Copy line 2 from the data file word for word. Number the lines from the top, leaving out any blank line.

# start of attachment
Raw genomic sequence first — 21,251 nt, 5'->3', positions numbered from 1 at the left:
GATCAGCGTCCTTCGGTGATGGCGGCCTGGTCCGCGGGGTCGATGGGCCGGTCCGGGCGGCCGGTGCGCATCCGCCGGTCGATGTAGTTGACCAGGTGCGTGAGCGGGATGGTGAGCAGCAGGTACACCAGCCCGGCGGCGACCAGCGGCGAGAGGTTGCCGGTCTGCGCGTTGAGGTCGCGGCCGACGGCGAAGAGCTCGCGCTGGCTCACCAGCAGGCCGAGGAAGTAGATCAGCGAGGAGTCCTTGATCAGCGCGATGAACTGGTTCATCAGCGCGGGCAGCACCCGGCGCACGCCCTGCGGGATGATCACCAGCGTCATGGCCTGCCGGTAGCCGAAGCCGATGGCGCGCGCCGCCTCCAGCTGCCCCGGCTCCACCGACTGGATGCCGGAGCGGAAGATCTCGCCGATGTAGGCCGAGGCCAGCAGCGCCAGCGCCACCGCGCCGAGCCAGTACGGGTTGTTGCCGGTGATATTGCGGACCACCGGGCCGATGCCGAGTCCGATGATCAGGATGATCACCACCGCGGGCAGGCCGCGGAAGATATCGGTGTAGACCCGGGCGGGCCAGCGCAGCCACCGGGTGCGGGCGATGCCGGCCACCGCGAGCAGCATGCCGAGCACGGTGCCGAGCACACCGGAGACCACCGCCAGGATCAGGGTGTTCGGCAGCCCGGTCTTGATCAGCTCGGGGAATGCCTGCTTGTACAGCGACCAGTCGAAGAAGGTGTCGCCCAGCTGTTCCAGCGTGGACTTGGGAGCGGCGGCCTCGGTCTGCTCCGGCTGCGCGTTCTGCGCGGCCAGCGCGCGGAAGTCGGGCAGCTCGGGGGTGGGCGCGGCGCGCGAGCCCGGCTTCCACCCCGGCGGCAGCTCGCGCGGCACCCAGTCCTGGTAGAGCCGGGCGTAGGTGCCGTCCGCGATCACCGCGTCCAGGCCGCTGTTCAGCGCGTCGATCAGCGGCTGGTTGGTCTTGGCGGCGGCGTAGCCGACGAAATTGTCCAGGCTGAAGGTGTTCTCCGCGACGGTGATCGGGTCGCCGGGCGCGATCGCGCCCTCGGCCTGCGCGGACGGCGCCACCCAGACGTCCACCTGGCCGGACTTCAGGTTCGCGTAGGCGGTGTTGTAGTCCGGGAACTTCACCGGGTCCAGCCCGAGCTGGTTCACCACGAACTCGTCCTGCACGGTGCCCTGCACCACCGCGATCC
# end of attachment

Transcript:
GATCAGCGTCCTTCGGTGATGGCGGCCTGGTCCGCGGGGTCGATGGGCCGGTCCGGGCGGCCGGTGCGCATCCGCCGGTCGATGTAGTTGACCAGGTGCGTGAGCGGGATGGTGAGCAGCAGGTACACCAGCCCGGCGGCGACCAGCGGCGAGAGGTTGCCGGTCTGCGCGTTGAGGTCGCGGCCGACGGCGAAGAGCTCGCGCTGGCTCACCAGCAGGCCGAGGAAGTAGATCAGCGAGGAGTCCTTGATCAGCGCGATGAACTGGTTCATCAGCGCGGGCAGCACCCGGCGCACGCCCTGCGGGATGATCACCAGCGTCATGGCCTGCCGGTAGCCGAAGCCGATGGCGCGCGCCGCCTCCAGCTGCCCCGGCTCCACCGACTGGATGCCGGAGCGGAAGATCTCGCCGATGTAGGCCGAGGCCAGCAGCGCCAGCGCCACCGCGCCGAGCCAGTACGGGTTGTTGCCGGTGATATTGCGGACCACCGGGCCGATGCCGAGTCCGATGATCAGGATGATCACCACCGCGGGCAGGCCGCGGAAGATATCGGTGTAGACCCGGGCGGGCCAGCGCAGCCACCGGGTGCGGGCGATGCCGGCCACCGCGAGCAGCATGCCGAGCACGGTGCCGAGCACACCGGAGACCACCGCCAGGATCAGGGTGTTCGGCAGCCCGGTCTTGATCAGCTCGGGGAATGCCTGCTTGTACAGCGACCAGTCGAAGAAGGTGTCGCCCAGCTGTTCCAGCGTGGACTTGGGAGCGGCGGCCTCGGTCTGCTCCGGCTGCGCGTTCTGCGCGGCCAGCGCGCGGAAGTCGGGCAGCTCGGGGGTGGGCGCGGCGCGCGAGCCCGGCTTCCACCCCGGCGGCAGCTCGCGCGGCACCCAGTCCTGGTAGAGCCGGGCGTAGGTGCCGTCCGCGATCACCGCGTCCAGGCCGCTGTTCAGCGCGTCGATCAGCGGCTGGTTGGTCTTGGCGGCGGCGTAGCCGACGAAATTGTCCAGGCTGAAGGTGTTCTCCGCGACGGTGATCGGGTCGCCGGGCGCGATCGCGCCCTCGGCCTGCGCGGACGGCGCCACCCAGACGTCCACCTGGCCGGACTTCAGGTTCGCGTAGGCGGTGTTGTAGTCCGGGAACTTCACCGGGTCCAGCCCGAGCTGGTTCACCACGAACTCGTCCTGCACGGTGCCCTGCACCACCGCGATCC